Masako Tanaka was born in Kyoto, Japan in 1949, the last of eleven children. She lived with her parents and seven of her siblings for the first five years of her life. Unbeknownst to her she had three older sisters that were leaving in Gion Kobu, working in okiyas, what we know as geisha houses. At a young age Masako was actively being pursued by the proprietress of the Iwasaki Okiya, Madame Oima. She was in desperate need of an atatori, a successor, to run the okiya when she was no longer able. It was at the age of five that Masako decided to leave her family and move to the okiya. She would eventually take on the name of the family and forever be known as Mineko Iwasaki. Within the pages of the autobiography Mineko divulges what it was like for her to leave her family, her passion for dance, how she strived and became the most successful geiko (the word commonly used for geisha in Kyoto) of her time.
Geisha, A Life is an interesting story. Mineko had a very vivid memory of being a young child and relayed her motions wonderfully. She expressed the overwhelming fear and anxiety that was ever present in her youth. Part of becoming a geiko for her included overcoming her fear of people and being in social situations. She talked about the effect that being a geiko had on her older sister Yaeko, who fostered resentment and anger against her parents from the moment she was sent to the okiya. Mineko described in detail the exhaustion she felt and how success ultimately forced her to make due with an average of three hours of sleep a night. She revealed the life of a geiko and what that truly meant to the people of Japan.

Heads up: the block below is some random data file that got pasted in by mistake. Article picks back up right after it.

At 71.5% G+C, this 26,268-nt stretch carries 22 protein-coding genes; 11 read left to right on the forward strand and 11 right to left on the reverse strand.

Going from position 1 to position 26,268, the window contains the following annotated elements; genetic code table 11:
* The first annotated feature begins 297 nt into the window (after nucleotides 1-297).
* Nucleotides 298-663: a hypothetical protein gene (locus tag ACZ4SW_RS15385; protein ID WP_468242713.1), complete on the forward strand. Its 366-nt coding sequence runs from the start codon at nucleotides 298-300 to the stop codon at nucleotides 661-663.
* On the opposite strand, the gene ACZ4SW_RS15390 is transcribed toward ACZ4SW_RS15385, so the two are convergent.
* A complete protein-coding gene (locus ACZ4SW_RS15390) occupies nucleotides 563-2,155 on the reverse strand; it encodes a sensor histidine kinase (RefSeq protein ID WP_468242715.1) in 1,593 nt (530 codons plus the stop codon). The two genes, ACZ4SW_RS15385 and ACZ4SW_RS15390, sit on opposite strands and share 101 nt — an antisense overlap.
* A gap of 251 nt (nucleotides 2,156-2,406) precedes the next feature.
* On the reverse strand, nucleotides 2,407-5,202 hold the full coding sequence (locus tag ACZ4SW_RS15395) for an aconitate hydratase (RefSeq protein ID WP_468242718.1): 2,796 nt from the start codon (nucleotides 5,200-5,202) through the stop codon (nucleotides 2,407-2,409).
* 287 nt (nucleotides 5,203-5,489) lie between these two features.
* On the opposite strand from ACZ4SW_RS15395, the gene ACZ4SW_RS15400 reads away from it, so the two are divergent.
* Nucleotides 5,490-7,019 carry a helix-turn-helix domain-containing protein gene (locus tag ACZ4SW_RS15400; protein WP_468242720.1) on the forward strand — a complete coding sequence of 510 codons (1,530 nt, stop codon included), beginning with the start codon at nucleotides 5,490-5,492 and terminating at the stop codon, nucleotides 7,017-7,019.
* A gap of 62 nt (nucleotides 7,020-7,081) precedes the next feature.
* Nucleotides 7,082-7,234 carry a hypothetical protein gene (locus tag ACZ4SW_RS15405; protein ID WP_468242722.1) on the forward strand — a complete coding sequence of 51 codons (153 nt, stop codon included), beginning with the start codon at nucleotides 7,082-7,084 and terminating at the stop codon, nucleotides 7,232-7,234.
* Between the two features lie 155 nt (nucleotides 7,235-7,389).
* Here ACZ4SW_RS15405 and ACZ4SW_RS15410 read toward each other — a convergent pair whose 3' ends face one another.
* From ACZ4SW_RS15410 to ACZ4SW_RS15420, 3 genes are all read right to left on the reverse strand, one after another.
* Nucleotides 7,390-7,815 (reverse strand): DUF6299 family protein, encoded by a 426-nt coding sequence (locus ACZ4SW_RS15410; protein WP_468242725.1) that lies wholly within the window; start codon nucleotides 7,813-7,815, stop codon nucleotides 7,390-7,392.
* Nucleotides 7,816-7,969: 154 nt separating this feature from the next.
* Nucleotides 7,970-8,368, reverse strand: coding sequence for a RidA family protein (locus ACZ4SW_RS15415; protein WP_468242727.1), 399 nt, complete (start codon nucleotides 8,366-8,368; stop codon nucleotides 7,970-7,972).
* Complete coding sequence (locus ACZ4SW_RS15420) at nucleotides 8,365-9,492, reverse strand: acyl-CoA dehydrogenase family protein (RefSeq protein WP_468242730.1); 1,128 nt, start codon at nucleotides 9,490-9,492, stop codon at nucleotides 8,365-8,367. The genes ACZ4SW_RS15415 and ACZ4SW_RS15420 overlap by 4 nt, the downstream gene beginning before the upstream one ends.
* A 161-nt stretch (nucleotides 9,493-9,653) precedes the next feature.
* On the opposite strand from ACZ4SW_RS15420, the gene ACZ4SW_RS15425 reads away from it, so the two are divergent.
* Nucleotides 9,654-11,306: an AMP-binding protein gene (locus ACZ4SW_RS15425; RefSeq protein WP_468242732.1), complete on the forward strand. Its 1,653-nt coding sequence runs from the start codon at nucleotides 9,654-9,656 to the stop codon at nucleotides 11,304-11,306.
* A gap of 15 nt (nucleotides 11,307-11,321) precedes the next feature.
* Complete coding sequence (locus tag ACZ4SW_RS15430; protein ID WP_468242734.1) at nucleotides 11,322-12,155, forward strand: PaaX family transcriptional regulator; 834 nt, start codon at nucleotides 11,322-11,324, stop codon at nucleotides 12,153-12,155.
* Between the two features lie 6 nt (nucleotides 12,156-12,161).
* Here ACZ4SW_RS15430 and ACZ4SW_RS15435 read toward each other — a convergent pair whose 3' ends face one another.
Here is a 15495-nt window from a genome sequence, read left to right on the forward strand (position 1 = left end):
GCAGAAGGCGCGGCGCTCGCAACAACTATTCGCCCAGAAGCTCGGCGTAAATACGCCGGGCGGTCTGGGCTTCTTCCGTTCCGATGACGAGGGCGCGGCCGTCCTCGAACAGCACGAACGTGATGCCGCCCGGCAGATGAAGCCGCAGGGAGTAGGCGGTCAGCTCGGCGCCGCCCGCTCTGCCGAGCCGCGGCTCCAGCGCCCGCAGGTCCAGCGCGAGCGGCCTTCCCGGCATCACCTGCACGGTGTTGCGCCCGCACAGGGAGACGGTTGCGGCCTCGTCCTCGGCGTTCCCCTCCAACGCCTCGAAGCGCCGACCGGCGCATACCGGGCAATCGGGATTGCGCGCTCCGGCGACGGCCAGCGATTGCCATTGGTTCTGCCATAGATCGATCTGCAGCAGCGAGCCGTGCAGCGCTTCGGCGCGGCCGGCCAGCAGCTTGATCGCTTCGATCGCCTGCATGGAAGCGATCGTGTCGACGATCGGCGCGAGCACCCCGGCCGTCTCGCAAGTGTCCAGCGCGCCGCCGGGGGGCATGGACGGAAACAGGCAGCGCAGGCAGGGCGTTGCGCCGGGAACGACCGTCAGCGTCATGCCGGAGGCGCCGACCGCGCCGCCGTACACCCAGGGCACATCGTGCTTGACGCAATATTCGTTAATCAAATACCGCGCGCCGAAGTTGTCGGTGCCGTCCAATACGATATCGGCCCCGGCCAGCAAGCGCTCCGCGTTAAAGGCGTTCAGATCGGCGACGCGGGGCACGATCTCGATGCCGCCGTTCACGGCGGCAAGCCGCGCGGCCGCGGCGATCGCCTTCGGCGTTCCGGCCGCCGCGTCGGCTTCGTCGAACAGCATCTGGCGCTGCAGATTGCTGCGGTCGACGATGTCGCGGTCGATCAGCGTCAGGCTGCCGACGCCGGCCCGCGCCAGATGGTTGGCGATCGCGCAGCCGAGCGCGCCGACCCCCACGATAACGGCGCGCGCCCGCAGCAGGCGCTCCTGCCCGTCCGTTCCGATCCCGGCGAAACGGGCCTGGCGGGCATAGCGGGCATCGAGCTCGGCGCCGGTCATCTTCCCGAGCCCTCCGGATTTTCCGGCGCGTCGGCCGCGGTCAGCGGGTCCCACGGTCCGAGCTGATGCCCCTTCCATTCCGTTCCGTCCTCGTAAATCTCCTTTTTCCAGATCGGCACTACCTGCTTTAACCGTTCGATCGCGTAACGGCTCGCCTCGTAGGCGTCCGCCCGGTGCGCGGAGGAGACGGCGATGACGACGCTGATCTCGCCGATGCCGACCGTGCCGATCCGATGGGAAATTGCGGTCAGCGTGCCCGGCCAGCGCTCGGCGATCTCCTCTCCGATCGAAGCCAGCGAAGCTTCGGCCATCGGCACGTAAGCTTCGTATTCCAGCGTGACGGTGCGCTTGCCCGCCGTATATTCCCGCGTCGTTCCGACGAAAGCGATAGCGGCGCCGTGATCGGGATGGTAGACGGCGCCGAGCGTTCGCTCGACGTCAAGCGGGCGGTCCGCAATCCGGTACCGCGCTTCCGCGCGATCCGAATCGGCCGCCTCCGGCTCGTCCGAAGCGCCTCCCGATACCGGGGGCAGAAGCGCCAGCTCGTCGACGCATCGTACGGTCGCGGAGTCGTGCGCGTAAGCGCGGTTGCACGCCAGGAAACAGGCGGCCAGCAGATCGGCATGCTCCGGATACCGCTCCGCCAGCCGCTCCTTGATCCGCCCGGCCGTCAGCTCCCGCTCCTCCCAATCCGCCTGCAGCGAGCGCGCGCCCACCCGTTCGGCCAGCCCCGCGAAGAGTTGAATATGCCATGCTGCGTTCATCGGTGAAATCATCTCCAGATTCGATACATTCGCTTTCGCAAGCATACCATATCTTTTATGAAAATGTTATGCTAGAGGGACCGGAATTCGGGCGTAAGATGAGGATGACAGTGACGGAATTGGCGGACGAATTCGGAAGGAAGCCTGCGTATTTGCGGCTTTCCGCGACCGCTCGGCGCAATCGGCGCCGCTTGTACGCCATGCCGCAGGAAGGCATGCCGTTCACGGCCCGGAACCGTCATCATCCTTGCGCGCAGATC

I’m torn with this book. On one hand I really enjoyed reading about this different and highly mysterious aspect of Japanese culture. My interest had been sparked after reading Memoirs of a Geisha by Arthur Golden years ago, so I was very interested in reading this true account by the geisha that inspired what I considered to be a great novel. Reading Mineko’s account of the life of a geiko was extremely intriguing. She provided so much detail about her schedule, traditions, clothing and the culture that I could visualize and appreciate the true beauty and the art of being a geiko. On the other hand, this autobiography became repetitive and somewhat boastful. The tone would change in parts of the book from informative to, in my opinion, cocky and irritating. I got tired of reading about how successful she was and how she knew she was successful but had no true concept of how much money she was making or how much money was being spent. She just knew that she was the best geiko because she was the busiest. Mineko knew she was making money but only partially aware of the scope. I don’t know, I just got bored whenever Mineko would talk about her success. I found myself much more intrigued when hearing her speak about her relationships with other people and the dynamics between geikos. I give this book 3.5 out of 5 stars. It was enjoyable but it had its faults.